Aside from the “Starbucks Effect,” other indicators like upscale grocery chains and other commercial developments are all part of upscale neighborhoods. Collectively, they give the neighborhood — and in turn a home for sale — more appeal. This is the necessary ingredient of appreciation which creates value, where the result is greater than the sum of the parts.

When a Starbucks opens up in a neighborhood, this is a very good indication other businesses will open shop nearby to cater to a similar clientele.

Starbucks aside, home values increase for a number of reasons. More critically, this year’s increased buyer purchasing power will prop up or increase home prices, not the presence of a chain store. Buyer purchasing power is generated by the confidence provided by job growth, wage increases and lower mortgage rates than one year ago — not caffeine. It’s these demographic shifts that bring on a Starbucks, not the other way around.

One difficulty with drawing conclusions about the real estate market based on the Starbucks Effect is that home prices throughout California are too high for buyer incomes to generate the demand needed for sales volume (and broker fees) to increase. The market is going nowhere in 2015 – stagnant as the past seven years – since prices are so sticky they defy gravity, refusing to decline.

Thus, the market value of homes is not based on the pre-existence of a local coffee shop, or any other food or retail chain for that matter. Consider that Starbucks executives tend to find hot areas where home values and income of the local population are already on the rise and sufficient to support the watered home prices and hot coffee prices.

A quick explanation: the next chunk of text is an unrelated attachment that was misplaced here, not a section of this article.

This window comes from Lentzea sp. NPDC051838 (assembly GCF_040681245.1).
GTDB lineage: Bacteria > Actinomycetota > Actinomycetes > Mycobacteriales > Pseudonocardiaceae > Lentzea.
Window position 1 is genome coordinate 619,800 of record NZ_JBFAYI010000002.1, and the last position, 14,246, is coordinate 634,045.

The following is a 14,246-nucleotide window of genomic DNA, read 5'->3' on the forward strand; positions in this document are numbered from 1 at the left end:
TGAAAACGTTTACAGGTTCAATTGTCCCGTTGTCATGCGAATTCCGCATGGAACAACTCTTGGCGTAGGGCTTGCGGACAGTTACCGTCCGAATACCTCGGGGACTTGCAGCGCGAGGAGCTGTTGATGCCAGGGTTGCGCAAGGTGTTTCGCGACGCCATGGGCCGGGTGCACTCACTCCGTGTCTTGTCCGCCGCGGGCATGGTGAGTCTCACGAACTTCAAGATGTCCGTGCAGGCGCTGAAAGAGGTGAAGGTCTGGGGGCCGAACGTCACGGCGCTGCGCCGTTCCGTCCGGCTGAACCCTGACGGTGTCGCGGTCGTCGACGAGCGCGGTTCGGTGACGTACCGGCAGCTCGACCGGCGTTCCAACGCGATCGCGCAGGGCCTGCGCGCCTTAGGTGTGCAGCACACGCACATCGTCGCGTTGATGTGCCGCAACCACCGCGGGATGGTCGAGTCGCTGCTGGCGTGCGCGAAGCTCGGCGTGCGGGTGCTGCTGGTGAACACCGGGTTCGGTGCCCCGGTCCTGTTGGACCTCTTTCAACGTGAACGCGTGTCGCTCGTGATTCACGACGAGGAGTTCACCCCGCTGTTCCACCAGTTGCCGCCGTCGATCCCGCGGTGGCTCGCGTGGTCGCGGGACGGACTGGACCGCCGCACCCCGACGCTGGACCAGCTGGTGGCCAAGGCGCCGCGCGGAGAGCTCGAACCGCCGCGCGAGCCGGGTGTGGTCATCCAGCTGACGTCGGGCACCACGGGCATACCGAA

Retailers seek assistance from local brokers and agents who are experts in an area to help identify the direction of the market. Real estate value increases beyond the rate of inflation is called appreciation, the result of the personal appreciation buyers have for the location of a parcel of real estate. Property price appreciation is primarily driven by an increase in the location’s population density and the population’s income, not the intrinsic value of any single parcel of real estate.

Thus, keep an eye on the activities of Starbucks and other high-end retailers. Let them help with the heavy lifting of analyzing the future growth of an area. If savvy entities such as Starbucks have enough confidence in an area to open up a new store, these companies perceive the area has innate economic potential. They just might be on to something.

Starbucks and other retailers look at existing demographic trends to choose an area of promise for their business. They do not seek to improve the quality of a neighborhood that is low income and with low-tier housing.

So what comes first? The desirability of the neighborhood draws people in, which then attracts Starbucks and other chains, which then draws in even more people, which draws in more Starbucks, and the cycle continues. Wise and thoughtful brokers and agents pay attention to the trends of neighborhoods—and the action of Starbucks and their ilk—welcoming more people and, more importantly, bringing on more buyers.